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'Uncle Sam closes the door on us'

Vietnam War veterans Jesse McClurkin of Chester, left, and Howard Deaver of Clover are among about two dozen local veterans have petitioned the federal government to increase the amount of therapy they receive for post traumatic stress disorder at the local VA Outpatient Clinic after a counselor resigned because clinic officials shortened therapy sessions from 45 to 25 minutes.
Vietnam War veterans Jesse McClurkin of Chester, left, and Howard Deaver of Clover are among about two dozen local veterans have petitioned the federal government to increase the amount of therapy they receive for post traumatic stress disorder at the local VA Outpatient Clinic after a counselor resigned because clinic officials shortened therapy sessions from 45 to 25 minutes.

A bright-eyed Jesse McClurkin, born and raised in Chester, left South Carolina more than 40 years ago looking sharp in Army boots and camouflage, destined for the war-torn jungles of Vietnam. He returned years later only a shell of the person he once was, tattered by combat and scarred with post traumatic stress disorder (PTSD).

Now, McClurkin is one of about 60 local veterans trying to overcome decades of substance abuse, wrecked marriages, depression and anxiety in 25-minute therapy sessions at the Rock Hill Veterans Affairs Outpatient Clinic. And they're not happy about it.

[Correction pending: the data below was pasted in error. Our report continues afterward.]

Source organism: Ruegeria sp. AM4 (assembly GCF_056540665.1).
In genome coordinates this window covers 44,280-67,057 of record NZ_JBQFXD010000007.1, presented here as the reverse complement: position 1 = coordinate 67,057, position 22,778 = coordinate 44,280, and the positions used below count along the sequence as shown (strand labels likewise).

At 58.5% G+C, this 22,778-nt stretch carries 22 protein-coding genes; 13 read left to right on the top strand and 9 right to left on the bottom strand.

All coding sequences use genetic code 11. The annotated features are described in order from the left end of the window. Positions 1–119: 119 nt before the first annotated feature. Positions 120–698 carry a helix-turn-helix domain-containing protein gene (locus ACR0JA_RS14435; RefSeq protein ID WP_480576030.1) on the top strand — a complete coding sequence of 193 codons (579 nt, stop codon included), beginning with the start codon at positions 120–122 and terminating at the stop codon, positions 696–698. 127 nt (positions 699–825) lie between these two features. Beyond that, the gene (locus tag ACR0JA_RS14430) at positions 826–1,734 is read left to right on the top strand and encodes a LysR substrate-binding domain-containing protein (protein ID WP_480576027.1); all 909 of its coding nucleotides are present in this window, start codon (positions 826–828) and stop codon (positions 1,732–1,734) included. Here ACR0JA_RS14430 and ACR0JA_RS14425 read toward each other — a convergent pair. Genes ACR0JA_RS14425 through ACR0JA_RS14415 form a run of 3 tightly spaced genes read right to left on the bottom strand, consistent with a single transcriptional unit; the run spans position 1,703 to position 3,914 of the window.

About two dozen local veterans have petitioned the federal government to increase the amount of therapy they receive for PTSD at the local VA Outpatient Clinic after a counselor resigned because clinic officials shortened therapy sessions from 45 to 25 minutes. The vets have signed a letter to VA officials in Columbia and U.S. Rep. John Spratt asking for John Garland, a licensed professional counselor who resigned last month, to be rehired and therapy sessions extended.

"We're trying to get things out that have been hidden away deep inside for years. But by the time we get started, the session is over," McClurkin said about the 25-minute therapy, noting sessions are cut off when the time is up. "Every time we see the light at the end of the tunnel, Uncle Sam closes the door on us."

Garland, a U.S. Air Force veteran, said he worked at the clinic, a place where veterans can receive federally subsidized health care, for more than four years counseling the individuals who signed the petition. But when clinic officials told him to shorten sessions to 25 minutes in order to serve more patients, he said the increased case load became too much. He asked for a break, longer therapy sessions or to only counsel groups.

But clinic officials wouldn't budge. So Garland resigned, saying he couldn't provide proper treatment in less than 45-minute sessions, which is the minimum amount of time suggested by the non profit National Mental Health Association, he said.

"In this business, you're either helping them or prolonging the agony; there is no middle ground," Garland said. "I wasn't helping them."